US lawyer says PCGG merely grandstanding
(Last of two parts)
MANILA, Philippines–The claim of the Presidential Commission on Good Government (PCGG) was not to the paintings of Imelda Marcos, “which were never government property,” but to the money that was allegedly stolen, according to Robert Swift, the lead counsel of the 9,539 rights abuse victims during the martial law regime of the late dictator Ferdinand Marcos.
“The PCGG has no judgment against Mrs. Marcos for the paintings,” Swift said in an e-mail to the Inquirer. “Its claim is that money was stolen from the Philippine government in the 1960s and 1970s, and some of the money may have been used to purchase the paintings.”
He said Imelda, whom Forbes Magazine had estimated as being worth $5 billion, should be made to repay the government, “should the PCGG ever prove the theft.”
“Any money that Imelda Marcos could have stolen from the republic should be recoverable from her $5-billion fortune. She lives in Metro Manila and the PCGG should simply ask her to return the money. If she refuses, attach her bank accounts in Manila,” he said.
Hence, Swift sees the attachment of the paintings ordered by the Sandiganbayan last week as mere “grandstanding” by the PCGG.
“The PCGG has known about the paintings since 1986—28 years ago—but never filed a case until now, and that is just for attachment. I am not aware of any case it filed for forfeiture of the paintings,” he said.
“Instead, the PCGG is playing the game of pursuing paintings that Imelda may or may not have purchased using (the Filipino people’s) money,” he said.
Swift said this was being done as part of the PCGG’s strategy to nullify the $2-billion judgment. In 1995, a US federal court in Hawaii awarded the victims the $2 billion in damages after it found the Marcos dictatorship liable for the torture, summary executions and disappearances of about 10,000 people.
“For the 19 years since entry of the [$2-billion] judgment, the Republic of the Philippines has been relentless in trying to nullify any enforcement and preclude compensation to the class members, who are predominantly old and live in abject poverty,” Swift said.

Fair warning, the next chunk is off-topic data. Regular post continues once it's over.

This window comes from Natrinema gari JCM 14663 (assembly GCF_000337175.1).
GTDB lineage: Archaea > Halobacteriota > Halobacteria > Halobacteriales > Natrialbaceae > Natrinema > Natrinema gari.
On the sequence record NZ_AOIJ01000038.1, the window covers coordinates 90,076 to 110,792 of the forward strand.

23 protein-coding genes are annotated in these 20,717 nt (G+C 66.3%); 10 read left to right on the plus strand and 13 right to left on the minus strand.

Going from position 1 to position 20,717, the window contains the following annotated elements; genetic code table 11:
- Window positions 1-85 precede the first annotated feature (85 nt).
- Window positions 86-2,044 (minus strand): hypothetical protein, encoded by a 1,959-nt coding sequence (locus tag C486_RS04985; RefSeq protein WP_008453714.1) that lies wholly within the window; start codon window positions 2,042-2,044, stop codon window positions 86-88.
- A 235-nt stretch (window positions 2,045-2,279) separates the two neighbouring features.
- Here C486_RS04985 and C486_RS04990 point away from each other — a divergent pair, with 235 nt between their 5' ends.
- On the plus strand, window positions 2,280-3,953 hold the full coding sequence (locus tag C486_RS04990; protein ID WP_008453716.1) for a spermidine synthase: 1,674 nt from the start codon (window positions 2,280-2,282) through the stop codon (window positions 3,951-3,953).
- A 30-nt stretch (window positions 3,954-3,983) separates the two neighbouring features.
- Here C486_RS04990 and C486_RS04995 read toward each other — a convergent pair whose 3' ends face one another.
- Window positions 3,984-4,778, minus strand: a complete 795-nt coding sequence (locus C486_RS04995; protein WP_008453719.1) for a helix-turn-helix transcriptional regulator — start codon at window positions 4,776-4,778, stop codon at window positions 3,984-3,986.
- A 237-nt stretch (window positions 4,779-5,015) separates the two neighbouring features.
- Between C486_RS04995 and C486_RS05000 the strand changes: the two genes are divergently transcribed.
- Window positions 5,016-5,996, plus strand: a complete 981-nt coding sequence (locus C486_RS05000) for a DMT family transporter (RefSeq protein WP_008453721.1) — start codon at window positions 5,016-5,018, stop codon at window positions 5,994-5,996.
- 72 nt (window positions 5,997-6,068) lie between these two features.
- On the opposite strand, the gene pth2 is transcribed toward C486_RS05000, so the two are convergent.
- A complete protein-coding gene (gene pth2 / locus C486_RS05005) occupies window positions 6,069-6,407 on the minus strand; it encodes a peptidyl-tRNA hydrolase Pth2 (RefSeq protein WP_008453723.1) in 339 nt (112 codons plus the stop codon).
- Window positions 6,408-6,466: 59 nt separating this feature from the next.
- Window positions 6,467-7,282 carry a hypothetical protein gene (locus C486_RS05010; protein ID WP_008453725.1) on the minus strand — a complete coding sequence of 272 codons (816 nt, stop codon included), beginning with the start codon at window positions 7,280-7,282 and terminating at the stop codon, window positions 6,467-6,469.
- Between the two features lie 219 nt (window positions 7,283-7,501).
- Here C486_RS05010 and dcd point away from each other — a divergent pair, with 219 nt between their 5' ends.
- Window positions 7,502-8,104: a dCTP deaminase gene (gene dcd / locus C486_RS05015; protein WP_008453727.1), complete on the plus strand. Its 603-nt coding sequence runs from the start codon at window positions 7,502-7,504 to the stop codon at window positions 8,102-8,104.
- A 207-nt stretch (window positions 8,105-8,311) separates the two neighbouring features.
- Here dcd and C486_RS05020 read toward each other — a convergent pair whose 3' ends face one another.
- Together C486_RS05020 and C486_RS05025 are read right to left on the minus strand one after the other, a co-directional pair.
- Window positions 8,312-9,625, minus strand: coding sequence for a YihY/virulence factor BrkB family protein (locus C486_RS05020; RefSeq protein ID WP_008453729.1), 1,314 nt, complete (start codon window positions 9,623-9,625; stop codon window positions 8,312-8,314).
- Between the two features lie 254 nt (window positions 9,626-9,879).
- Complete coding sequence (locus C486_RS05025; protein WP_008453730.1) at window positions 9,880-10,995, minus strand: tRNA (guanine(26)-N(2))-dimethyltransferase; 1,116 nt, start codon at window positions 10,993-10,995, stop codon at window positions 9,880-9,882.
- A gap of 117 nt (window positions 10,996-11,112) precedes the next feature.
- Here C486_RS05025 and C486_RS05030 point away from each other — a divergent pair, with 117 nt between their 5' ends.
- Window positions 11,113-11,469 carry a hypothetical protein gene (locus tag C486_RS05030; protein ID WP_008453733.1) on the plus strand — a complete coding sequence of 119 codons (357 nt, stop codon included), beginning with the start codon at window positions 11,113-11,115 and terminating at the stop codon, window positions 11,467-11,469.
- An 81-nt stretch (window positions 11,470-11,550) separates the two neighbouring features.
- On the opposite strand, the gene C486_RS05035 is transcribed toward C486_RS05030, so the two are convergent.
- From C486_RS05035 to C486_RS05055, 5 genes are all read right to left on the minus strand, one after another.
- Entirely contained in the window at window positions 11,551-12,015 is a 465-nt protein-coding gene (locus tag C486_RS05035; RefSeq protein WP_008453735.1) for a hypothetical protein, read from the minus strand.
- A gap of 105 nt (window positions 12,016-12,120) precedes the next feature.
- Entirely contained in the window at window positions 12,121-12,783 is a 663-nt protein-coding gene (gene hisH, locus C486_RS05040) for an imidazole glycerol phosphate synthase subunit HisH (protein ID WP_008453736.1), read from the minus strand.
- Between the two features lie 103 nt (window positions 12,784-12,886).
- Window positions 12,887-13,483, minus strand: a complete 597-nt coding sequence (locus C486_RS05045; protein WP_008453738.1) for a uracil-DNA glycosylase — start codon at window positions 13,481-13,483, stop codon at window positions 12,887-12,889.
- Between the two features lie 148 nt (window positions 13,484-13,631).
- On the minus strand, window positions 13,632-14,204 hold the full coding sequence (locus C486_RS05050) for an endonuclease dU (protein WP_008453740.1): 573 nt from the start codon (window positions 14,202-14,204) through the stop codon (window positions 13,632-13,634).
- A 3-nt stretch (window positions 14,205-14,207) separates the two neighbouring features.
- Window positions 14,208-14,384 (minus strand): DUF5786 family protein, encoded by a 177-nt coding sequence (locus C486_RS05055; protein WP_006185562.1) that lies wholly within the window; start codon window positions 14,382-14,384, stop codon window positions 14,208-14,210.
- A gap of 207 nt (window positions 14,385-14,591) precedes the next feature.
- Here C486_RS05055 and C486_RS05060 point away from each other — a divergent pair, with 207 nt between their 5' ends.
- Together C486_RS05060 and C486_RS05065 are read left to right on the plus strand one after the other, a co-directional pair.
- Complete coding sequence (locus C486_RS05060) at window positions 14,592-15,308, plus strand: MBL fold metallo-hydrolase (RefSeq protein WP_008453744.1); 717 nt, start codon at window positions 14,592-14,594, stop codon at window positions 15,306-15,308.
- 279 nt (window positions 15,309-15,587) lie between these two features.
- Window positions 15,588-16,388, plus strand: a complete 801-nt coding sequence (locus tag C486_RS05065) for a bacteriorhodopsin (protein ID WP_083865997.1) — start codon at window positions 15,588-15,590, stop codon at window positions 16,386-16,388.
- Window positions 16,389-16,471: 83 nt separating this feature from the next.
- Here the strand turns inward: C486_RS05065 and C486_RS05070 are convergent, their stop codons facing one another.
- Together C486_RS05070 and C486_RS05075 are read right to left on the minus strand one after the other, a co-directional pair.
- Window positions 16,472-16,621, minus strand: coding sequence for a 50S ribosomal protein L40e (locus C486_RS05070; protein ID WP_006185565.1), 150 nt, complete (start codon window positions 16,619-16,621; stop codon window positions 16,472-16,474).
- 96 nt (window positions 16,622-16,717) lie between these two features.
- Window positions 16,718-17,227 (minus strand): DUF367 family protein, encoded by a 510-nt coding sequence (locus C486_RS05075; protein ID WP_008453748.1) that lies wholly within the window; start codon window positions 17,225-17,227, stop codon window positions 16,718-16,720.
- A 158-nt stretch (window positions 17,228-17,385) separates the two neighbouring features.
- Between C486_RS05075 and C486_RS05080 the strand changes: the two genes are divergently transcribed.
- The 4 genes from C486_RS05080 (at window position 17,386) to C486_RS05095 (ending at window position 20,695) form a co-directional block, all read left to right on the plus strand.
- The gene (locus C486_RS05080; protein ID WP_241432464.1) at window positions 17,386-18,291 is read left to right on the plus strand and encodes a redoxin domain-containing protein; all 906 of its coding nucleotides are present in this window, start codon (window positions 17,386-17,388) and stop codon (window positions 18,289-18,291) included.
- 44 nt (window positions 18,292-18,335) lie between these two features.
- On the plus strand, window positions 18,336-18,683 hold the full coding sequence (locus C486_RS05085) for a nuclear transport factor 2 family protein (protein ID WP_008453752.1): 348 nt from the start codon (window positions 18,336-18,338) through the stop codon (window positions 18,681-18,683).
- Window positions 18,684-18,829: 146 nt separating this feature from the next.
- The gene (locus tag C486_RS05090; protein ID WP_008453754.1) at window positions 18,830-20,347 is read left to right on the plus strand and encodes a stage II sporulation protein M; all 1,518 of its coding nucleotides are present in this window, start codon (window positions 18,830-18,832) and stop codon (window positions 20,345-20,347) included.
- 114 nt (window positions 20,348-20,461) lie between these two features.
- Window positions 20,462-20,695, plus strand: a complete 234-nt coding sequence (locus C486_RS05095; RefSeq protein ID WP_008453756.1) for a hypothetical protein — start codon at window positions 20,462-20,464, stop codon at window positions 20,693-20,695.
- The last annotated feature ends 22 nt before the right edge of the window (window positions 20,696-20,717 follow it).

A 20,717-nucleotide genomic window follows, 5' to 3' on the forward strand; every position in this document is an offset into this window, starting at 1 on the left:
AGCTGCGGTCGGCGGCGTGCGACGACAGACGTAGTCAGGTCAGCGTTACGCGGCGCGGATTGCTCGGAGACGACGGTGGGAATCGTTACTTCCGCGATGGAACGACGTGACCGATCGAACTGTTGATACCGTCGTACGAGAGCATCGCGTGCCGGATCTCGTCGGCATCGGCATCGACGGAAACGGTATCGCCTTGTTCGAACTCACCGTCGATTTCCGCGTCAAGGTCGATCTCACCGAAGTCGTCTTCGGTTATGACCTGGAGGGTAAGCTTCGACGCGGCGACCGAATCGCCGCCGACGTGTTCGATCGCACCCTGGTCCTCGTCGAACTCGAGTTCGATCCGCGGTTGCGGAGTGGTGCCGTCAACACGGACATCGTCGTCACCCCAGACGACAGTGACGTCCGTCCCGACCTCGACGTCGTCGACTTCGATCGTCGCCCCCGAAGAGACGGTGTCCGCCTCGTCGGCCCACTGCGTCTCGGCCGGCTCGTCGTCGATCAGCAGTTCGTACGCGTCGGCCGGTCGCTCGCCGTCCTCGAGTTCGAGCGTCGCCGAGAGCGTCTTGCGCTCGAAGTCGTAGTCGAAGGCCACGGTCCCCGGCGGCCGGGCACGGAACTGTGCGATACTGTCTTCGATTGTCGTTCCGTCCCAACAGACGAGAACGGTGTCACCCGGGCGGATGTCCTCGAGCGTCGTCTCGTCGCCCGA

“This has included refusal to recognize the class’ judgment in Philippine courts,” Swift wrote in a brief he filed last month in the New York appellate court that is adjudicating the case of the so-called Arelma account.
The Arelma case refers to Marcos assets, originally amounting to $2 million (now grown to $40 million), deposited through the Marcos dummy corporation Arelma S.A. with Merrill Lynch Securities in New York in 1972 in the name of the foundation.
The claimants’ lawyers have been able to block the Philippine government from recovering the funds by laying claim to them to satisfy the $2-billion judgment.
The case is now being adjudicated in the New York court, which is weighing the competing claims of the Marcoses, the class suit claimants and Philippine National Bank that holds the Arelma certificates as an escrow agent.
In 2013, President Aquino signed into law Republic Act No. 10368 “providing for reparation and recognition of victims of human rights violations during the Marcos regime.”
The law appropriates funds for this purpose, which means that tens of thousands of victims of human rights violations during the Marcos years can claim compensation from the government.
A P10-billion package to be funded from the Marcos Swiss bank deposits, which the Swiss government turned over to the Philippines, was to be distributed among legitimate claimants whose cases are being processed from May until November this year by a claims board.
The law also provides for the building of a memorial museum that will preserve for posterity the cases, memorabilia and other proofs that the 14-year martial rule indeed happened and that countless Filipinos bravely fought tyranny.
However, the P10-billion compensation package being offered by the government is much smaller than the $2 billion (P90 billion) awarded by the Hawaii court in the class suit.
Treasure hunt continues
And so the class-suit lawyers’ hunt for Marcos assets continues even as the PCGG is doing its own hunting.
Still, the P10-billion compensation from the government is ready for disbursement, while the class compensation trickles down only whenever a hidden Marcos stash or property is found.
The class suit members continue to litigate a “writ of execution and turnover order” that they filed in 2012 against Vilma Bautista, Imelda’s aide, and her conspirators who shared the $32-million payment for Monet’s “Water Lilies,” Swift said.
They are seeking the turnover of two other paintings that the New York district attorney seized from Bautista—another Monet and a Sisley—as well as a list of other paintings that disappeared at the same time as the “Water Lilies.”
The petition, filed in New York in 2012, seeks to “transfer all property held for or belonging to Imelda R. Marcos to a certain Settlement Fund maintained by the Clerk of the US District Court for the District of Hawaii.” The petition also invoked the 2011 second judgment of $353.6 million in favor of the class-suit members.
Swift did not want to disclose his source for the list of paintings that he was trying to recover for the claimants but he had an idea of how the PCGG got its list.
“It is my understanding that the list compiled by the PCGG derived from wall labels where paintings had hung in the New York City townhouse occupied by the Marcoses. The paintings were removed from the townhouse contemporaneously with the People Power Revolution in 1986. About 24 paintings were recovered by the US and sold at an auction at Christie’s in 1991, with the proceeds going to the Philippine republic,” he said.
“Our list of paintings is based on our research on paintings purchased by Mrs. Marcos,” Swift said.
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